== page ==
Memphis, Kentucky Athletic Directors Bungle John Calipari Situation
Lost amid the kerfuffle overtaking John Calipari, Memphis, and Kentucky is the question that everyone should be asking: Is your average athletic director smart enough to handle their job given the intense pressure and attention that now descends upon the position?
Most are old jocks who've risen to prominence through equal parts glad-handing and reminiscing about the good ole days. They aren't particularly skilled in the black arts of modern-day communications or even, necessarily, at managing multi-million dollar businesses. I've wondered about this for a while, but the ham-handed way that R.C. Johnson of Memphis and Mitch Barnhart of Kentucky have dealt with the John Calipari imbroglio, has convinced me that neither of these guys are up to the job with which they've been entrusted.
Let's begin with Memphis' Johnson. He has his master's degree in P.E. from Northern Iowa. I'm sure there are all sorts of brilliant people in charge of multi-million dollar businesses who chose to pursue graduate studies in P.E., but I can't think of any. His actions at Memphis confirm this opinion. First, he allowed Calipari to insert language into the letters of intent that his players were signing that allowed the players out of the deal if Calipari wasn't there any longer; this is unheard of. Secondly, he waged a war to keep Calipari at Memphis without firing the shot that would have ended Kentucky's pursuit of Calipari immediately, releasing the NCAA letter of inquiry.
It absolutely boggles my mind that Johnson didn't leak this letter when Calipari began flirting with Kentucky. Memphis received the NCAA's letter in January. Did they really think they were going to appear before the NCAA infractions committee and no one was ever going to find out? All Johnson had to do was leak the letter in the week after the basketball season ended and Calipari would have been at Memphis for another five years. It would have taken that long for this mess to blow over. What did Johnson have to lose by doing this? Calipari wouldn't have left for Kentucky -- the Wildcats likely wouldn't have taken him -- he might have lost some recruits but given Coach Cal's abilities as a snake-oil salesman, he probably still could have convinced the recruits to come to Memphis.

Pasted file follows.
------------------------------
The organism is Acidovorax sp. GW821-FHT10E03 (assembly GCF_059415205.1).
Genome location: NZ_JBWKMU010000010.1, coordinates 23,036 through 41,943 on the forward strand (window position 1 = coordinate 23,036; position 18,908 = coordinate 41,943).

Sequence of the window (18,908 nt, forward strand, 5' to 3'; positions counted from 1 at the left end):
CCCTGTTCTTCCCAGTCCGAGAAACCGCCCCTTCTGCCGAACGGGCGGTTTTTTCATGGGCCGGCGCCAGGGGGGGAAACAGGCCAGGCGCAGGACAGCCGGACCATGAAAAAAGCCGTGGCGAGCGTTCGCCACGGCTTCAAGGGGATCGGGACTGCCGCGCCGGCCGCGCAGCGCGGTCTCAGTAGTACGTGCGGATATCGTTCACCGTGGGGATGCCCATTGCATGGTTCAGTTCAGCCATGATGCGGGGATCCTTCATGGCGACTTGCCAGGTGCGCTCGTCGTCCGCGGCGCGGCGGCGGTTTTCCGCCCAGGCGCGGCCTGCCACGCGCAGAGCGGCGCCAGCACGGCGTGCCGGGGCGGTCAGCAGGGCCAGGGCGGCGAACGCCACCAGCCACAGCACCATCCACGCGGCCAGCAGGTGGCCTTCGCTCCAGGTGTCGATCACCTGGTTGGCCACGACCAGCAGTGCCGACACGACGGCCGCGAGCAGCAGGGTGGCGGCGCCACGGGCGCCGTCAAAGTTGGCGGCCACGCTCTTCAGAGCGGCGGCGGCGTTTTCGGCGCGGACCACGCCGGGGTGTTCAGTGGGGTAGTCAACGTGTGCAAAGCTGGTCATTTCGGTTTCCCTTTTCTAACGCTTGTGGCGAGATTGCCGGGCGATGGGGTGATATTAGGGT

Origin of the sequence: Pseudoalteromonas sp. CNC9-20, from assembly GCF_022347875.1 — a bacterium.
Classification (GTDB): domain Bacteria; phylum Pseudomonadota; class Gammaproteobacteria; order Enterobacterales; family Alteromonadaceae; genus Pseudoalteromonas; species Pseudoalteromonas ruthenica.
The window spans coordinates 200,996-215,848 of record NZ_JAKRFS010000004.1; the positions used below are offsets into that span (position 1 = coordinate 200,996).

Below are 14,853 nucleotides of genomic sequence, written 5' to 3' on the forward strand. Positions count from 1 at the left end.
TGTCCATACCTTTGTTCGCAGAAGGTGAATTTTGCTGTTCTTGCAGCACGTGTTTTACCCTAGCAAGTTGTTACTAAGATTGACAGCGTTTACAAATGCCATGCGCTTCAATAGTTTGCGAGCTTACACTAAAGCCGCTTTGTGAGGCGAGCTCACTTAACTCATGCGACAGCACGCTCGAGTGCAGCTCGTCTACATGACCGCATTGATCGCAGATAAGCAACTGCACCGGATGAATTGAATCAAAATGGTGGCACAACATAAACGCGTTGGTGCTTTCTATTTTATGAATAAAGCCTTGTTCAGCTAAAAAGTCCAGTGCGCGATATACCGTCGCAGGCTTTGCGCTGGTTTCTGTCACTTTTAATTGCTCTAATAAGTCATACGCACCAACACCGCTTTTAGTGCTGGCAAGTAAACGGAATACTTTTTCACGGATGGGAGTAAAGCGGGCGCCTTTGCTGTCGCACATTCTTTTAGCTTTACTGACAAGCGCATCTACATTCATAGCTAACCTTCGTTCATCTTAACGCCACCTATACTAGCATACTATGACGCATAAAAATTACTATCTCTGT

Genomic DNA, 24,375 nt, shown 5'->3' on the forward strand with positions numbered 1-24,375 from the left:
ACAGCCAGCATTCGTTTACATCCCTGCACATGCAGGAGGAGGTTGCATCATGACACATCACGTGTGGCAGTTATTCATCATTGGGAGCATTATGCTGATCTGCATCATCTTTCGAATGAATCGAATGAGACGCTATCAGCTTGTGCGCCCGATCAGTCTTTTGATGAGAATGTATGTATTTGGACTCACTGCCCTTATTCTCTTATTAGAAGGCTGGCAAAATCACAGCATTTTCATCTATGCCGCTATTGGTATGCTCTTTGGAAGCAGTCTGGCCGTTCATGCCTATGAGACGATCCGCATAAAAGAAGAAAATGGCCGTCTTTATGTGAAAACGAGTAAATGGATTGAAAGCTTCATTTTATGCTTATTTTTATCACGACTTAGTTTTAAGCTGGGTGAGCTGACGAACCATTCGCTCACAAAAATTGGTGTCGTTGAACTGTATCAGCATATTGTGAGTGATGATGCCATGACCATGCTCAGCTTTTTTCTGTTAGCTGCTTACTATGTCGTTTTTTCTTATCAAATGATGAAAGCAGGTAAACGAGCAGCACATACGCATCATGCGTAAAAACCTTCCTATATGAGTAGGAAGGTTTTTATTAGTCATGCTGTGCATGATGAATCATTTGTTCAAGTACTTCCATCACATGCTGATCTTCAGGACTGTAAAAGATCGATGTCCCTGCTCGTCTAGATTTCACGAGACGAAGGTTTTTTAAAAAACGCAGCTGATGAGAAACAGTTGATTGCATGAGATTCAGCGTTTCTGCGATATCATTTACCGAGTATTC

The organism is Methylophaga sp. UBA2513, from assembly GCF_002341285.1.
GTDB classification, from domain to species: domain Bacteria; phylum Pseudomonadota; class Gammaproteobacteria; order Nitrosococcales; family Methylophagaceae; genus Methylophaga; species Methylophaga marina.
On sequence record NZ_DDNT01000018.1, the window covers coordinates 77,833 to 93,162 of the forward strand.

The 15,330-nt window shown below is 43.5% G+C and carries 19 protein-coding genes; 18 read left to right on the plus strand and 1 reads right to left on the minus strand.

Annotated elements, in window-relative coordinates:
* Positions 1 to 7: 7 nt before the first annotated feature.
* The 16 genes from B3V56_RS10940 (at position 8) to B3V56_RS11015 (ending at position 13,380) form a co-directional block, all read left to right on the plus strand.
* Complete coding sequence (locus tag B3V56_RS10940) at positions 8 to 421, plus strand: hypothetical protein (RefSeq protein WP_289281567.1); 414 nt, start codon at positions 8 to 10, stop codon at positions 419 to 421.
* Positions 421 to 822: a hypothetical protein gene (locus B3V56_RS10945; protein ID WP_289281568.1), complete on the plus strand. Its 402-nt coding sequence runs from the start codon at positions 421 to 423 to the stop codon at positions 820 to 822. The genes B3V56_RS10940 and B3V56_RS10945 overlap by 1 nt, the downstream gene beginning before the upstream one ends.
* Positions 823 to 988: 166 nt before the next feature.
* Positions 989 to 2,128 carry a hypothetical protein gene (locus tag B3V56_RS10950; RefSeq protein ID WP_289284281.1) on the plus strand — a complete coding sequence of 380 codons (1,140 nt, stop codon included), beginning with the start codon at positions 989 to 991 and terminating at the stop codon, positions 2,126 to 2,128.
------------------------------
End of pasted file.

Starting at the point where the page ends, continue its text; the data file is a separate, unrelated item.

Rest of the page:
Instead Johnson rounded up the boosters, increased his financial package, engaged in a futile pursuit of Calipari, and ended up settling on a young replacement who is most famous for sitting next to Miles Simon on the bench at Arizona.
Swing and a colossal miss.
If he didn't want to leak the letter because he believed it violated his moral code, he could have called Coach Cal into his office and said, "Here's the deal, we'll increase your salary by $500,000 and I won't release this letter to the press. We'll stand by you through the investigation. You can sign right here. Or you can get on the plane to Lexington and before you land, it will be on the front page of the Lexington Herald-Leader Web site. They'll drop their pursuit of you and we won't give you the raise, but we'll still be happy to have you as coach."
Instead, the Memphis athletic department is on the hook for everything that Calipari has ever done at Memphis and the coach gets away with merely a dark cloud chasing him to Lexington.
Does this make any sense? R.C. Johnson couldn't have bungled this situation worse if he'd been intentionally attempting to sabotage his own program. But, and this is key, Kentucky's Mitch Barnhart makes R.C. Johnson's masters in P.E. look like a Rhodes Scholarship to Oxford.